Software development cycles are speeding up — developers want to test and deploy new code at ever-faster cycles, sometimes many times a day. But the difficulty of moving data around is still a big drag on those timescales. Either developers have to wait for hours or days to get their hands on a copy of the production data, or they skip that aspect of testing altogether and risk having to roll back the deployment if problems arise on go-live.
Database virtualization provider Delphix believes it has the answer to this conundrum. The company has long specialized in creating virtual copies of databases. Its latest release, announced last week, packages that technology as part of a platform that gives developers and data analysts rapid access to their own virtualized ‘pods’ of data. It is targeting the new release at developers and data analysts working on application development, cloud migration, governance, and data science projects.
As well as virtualizing the database, the Delphix platform adds security, management and self-service automation. By automating the various steps that would traditionally be done manually by data operations staff, the company claims this shortens data provisioning cycles from days or months to minutes. As this will be especially attractive in DevOps environments, Delphix is calling this new approach to data provisioning ‘DataOps’.
Trapped in silos
Enterprise data has traditionally been stored in many separate application and database silos, with cumbersome, time-consuming processes for accessing the data, explains Delphix CEO Chris Cook in a blog post:
Today, most of this data is trapped in silos and constrained by outdated manual processes and regulatory concerns. This data friction inhibits the operators from supplying the consumers with the data they need at the speed the business requires.
The Delphix platform extracts this data into a virtualized copy from which it can then replicate other copies for use by developers, analysts and other data consumers. It can connect to multiple data sources, including enterprise applications, SQL databases and unstructured data, whether on-premise or in the cloud, and then make the copy data available in personalized virtual environments — known as pods — to match the needs of data consumers.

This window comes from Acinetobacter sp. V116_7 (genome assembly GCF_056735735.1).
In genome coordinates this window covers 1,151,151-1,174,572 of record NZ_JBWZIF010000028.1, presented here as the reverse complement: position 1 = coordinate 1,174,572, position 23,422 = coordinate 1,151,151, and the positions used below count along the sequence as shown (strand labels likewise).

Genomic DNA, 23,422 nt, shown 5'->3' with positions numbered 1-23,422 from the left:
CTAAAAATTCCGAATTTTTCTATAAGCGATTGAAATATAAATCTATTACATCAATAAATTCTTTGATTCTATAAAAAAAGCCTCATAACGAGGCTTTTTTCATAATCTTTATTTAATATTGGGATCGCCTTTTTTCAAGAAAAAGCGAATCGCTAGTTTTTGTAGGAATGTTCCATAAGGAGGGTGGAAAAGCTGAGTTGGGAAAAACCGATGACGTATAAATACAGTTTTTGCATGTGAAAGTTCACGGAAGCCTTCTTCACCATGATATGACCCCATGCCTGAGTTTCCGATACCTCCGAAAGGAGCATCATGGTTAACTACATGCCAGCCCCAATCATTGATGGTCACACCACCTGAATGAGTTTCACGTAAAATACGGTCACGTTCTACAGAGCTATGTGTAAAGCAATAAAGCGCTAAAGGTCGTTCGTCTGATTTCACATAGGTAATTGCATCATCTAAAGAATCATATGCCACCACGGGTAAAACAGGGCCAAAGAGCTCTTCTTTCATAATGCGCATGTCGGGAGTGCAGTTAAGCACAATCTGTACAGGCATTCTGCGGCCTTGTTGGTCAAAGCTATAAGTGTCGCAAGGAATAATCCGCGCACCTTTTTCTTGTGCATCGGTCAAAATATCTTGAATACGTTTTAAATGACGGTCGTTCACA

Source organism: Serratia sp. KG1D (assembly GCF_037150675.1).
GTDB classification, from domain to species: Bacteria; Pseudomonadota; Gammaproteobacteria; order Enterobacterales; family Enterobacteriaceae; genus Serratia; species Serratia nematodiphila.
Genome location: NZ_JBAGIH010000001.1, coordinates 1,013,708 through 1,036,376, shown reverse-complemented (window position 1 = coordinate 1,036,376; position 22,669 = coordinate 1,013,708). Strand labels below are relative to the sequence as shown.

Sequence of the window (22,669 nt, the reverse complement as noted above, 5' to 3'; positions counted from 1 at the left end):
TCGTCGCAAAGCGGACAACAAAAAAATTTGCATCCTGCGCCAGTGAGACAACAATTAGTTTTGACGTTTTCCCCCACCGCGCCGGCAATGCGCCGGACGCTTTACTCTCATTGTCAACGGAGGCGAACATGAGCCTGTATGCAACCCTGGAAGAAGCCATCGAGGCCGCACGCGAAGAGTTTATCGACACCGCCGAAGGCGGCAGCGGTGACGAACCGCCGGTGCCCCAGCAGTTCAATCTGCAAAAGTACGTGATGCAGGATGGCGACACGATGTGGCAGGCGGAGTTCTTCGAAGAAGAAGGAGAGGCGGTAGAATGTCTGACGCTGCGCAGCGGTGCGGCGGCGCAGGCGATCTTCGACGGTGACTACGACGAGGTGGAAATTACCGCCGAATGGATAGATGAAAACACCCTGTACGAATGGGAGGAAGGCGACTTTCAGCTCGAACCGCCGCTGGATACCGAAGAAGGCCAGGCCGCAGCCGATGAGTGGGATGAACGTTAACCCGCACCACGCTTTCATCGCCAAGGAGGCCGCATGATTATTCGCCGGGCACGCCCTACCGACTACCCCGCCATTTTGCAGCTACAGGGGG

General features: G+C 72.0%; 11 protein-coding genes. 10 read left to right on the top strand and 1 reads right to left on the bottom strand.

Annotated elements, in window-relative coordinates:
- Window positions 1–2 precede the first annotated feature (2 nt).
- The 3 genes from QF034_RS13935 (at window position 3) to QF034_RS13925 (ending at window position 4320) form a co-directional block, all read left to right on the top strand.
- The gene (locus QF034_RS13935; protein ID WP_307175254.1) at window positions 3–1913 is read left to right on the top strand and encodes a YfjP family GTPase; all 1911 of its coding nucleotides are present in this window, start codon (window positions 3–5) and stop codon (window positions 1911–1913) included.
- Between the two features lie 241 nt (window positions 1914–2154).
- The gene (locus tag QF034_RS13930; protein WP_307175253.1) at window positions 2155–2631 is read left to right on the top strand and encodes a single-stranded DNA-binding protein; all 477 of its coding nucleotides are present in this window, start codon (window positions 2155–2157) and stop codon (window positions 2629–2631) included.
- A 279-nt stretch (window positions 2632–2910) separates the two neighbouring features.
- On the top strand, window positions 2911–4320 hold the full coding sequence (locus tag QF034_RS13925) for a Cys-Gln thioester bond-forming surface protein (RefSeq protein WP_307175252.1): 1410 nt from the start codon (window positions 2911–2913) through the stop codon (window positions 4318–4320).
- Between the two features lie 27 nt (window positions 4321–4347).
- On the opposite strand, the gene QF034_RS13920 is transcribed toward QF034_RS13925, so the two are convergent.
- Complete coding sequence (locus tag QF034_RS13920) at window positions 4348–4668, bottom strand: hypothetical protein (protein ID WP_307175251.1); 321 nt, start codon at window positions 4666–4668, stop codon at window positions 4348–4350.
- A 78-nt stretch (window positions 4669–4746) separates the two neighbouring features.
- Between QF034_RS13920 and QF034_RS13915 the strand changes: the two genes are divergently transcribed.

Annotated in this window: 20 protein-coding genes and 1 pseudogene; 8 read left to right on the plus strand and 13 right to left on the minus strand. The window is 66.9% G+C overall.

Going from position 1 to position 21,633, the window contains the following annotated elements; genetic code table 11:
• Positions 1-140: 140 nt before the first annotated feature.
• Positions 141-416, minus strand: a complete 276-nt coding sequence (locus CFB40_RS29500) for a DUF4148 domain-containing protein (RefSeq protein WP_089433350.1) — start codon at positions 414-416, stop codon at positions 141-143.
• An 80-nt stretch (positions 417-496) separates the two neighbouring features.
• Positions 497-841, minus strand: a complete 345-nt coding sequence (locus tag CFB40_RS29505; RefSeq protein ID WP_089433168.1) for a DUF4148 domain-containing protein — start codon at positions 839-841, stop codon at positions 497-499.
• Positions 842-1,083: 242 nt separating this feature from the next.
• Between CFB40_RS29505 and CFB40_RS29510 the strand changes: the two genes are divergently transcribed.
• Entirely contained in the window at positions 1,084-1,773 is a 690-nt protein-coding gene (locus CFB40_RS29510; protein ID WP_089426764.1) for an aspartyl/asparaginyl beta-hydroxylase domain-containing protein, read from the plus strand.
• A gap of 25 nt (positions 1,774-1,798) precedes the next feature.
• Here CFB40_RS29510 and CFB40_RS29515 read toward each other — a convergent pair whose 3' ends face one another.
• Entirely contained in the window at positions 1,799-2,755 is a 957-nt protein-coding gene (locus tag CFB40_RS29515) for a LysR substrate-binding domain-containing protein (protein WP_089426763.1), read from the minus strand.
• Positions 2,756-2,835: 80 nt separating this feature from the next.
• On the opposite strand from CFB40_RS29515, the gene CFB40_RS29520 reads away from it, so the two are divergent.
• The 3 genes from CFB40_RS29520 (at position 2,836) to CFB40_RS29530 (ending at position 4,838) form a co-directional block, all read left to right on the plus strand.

The data pod allows the developer or data analyst to access their own personalized view of data, from one or multiple sources, and manage it with self-service functions such as refresh, point-in-time recovery, versioning, bookmarking and sharing. The platform also includes security, data privacy and governance functionality, providing three main advantages, according to the company:
Data and Application Acceleration — Companies can now treat data like code by recording every change and revert back to any point in time. Storing, compressing and replicating data in near-real time means data no longer slows businesses down.
Data Privacy and Security — Enterprises can prevent unintentional release of sensitive data with control over access, retention, and audits. They can also mask sensitive data in critical applications to prevent release of personally identifiable information.
Cloud Data Management — Enterprises moving data to the cloud can move massive amounts of data once but still refresh it from on-premise or hybrid sources speeding up cloud adoption and operations.
Delphix also last week added Microsoft Azure to its list of supported public cloud platforms, alongside Amazon Web Services and IBM Cloud. When used with a cloud platform, Delphix significantly reduces the storage needed for replicated data, can automatically mask sensitive data before it is stored in the cloud, and provides continuous synchronization with source data systems to allow rapid data refreshes.
As the volume of data being stored by enterprises expands, so the difficulty of moving it around grows. However much bandwidth there is available, there are still physical limitations on how fast it can be transferred digitally. That’s why cloud providers still offer physical shipment of large data volumes as part of their service — often a truck or a plane is actually faster than the ether.
Some people therefore talk about the concept of ‘data gravity’ — the notion that data tends to collect in pools, and it’s easier to move processing near to data than it is to move the data somewhere else.
In contrast, what Delphix provides could be called a ‘data anti-gravity platform’. By creating a lighter, virtualized copy of the data that stays in sync, Delphix allows data to sidestep the physical constraints that weighs it down. At a time when enterprises are looking to do more and more innovation with data, that’s a potentially very valuable capability.
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